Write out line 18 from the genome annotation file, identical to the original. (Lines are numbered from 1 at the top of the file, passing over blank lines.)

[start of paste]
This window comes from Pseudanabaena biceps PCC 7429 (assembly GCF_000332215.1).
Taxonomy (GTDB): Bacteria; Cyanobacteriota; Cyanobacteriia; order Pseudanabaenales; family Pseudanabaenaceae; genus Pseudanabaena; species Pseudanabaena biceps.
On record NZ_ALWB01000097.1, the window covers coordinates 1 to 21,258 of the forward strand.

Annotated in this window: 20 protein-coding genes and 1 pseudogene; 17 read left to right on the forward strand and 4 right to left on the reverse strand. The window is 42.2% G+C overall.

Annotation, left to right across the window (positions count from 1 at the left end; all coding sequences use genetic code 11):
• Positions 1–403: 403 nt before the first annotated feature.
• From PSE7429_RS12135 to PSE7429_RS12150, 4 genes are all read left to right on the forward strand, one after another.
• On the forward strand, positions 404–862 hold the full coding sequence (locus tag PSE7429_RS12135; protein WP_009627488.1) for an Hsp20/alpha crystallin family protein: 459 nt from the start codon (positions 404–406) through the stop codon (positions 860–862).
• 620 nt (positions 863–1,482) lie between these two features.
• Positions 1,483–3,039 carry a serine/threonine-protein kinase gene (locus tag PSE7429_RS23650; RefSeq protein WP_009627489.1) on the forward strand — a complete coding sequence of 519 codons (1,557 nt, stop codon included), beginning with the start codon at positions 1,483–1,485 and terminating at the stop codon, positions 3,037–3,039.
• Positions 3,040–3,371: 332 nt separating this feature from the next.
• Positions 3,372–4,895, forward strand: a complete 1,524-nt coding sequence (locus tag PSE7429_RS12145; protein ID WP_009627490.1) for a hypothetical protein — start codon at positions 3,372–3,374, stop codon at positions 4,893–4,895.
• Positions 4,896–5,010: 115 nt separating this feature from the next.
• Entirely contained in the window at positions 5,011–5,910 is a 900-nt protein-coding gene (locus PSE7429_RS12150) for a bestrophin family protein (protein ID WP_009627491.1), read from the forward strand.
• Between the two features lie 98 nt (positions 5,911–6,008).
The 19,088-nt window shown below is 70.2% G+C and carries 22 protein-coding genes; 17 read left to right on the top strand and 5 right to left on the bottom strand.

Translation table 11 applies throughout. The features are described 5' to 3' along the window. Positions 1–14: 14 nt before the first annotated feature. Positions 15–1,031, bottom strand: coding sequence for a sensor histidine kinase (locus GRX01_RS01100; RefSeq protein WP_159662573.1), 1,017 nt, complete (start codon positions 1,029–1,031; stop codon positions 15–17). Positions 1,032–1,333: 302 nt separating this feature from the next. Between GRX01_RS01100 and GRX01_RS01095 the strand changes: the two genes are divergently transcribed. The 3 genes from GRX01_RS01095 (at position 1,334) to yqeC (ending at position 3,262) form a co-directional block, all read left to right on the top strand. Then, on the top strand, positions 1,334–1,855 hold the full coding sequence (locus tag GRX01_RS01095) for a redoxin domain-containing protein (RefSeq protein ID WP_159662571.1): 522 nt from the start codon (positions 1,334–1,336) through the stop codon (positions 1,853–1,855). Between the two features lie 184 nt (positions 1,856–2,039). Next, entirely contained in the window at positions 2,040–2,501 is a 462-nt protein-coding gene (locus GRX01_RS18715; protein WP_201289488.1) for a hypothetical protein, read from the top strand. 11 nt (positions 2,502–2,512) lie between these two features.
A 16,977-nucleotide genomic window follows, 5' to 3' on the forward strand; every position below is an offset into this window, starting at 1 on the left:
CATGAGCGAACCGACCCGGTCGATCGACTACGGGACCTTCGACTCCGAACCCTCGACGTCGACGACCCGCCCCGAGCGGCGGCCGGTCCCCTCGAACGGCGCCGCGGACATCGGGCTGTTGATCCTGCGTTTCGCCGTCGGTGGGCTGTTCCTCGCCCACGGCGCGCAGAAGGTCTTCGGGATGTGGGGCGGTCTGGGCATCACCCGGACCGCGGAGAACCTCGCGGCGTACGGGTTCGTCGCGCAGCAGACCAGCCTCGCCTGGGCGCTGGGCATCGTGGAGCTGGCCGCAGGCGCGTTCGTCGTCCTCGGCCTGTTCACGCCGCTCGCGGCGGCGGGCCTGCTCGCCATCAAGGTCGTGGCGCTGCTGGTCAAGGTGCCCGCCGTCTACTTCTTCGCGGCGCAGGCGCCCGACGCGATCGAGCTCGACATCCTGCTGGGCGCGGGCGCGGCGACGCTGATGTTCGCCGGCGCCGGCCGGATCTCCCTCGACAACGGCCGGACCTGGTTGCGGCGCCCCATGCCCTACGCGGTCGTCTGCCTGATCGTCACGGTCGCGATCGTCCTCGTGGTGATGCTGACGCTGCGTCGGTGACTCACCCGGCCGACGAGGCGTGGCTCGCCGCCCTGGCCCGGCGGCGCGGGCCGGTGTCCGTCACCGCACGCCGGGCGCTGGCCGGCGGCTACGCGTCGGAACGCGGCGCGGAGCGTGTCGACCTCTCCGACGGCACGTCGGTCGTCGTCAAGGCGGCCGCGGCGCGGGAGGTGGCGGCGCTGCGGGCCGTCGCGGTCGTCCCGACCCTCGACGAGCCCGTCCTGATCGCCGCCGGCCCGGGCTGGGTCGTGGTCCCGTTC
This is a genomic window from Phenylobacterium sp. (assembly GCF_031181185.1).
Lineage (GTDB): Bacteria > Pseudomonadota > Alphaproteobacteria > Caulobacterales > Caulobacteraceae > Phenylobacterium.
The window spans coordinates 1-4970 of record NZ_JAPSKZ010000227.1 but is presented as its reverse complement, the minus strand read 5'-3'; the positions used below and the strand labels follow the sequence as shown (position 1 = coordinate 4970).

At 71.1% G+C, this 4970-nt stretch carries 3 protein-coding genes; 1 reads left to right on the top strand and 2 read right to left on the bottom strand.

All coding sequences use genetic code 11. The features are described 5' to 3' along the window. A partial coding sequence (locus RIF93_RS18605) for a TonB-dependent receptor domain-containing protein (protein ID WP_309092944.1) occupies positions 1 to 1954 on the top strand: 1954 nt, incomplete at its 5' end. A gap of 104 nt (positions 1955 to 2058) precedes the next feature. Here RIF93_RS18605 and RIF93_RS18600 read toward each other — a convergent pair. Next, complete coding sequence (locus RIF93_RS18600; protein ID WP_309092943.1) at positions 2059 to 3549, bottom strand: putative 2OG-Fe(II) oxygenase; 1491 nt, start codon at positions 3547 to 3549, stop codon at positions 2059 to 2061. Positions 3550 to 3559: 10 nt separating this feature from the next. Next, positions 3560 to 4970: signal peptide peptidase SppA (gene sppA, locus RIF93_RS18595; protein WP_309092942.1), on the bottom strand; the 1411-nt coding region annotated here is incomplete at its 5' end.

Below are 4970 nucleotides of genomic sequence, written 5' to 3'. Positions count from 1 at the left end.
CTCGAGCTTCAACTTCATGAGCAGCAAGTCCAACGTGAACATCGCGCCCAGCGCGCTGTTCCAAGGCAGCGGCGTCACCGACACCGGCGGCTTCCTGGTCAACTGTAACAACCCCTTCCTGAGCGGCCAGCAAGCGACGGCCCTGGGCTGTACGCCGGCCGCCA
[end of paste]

A 16,977-nucleotide genomic window follows, 5' to 3' on the forward strand; every position below is an offset into this window, starting at 1 on the left: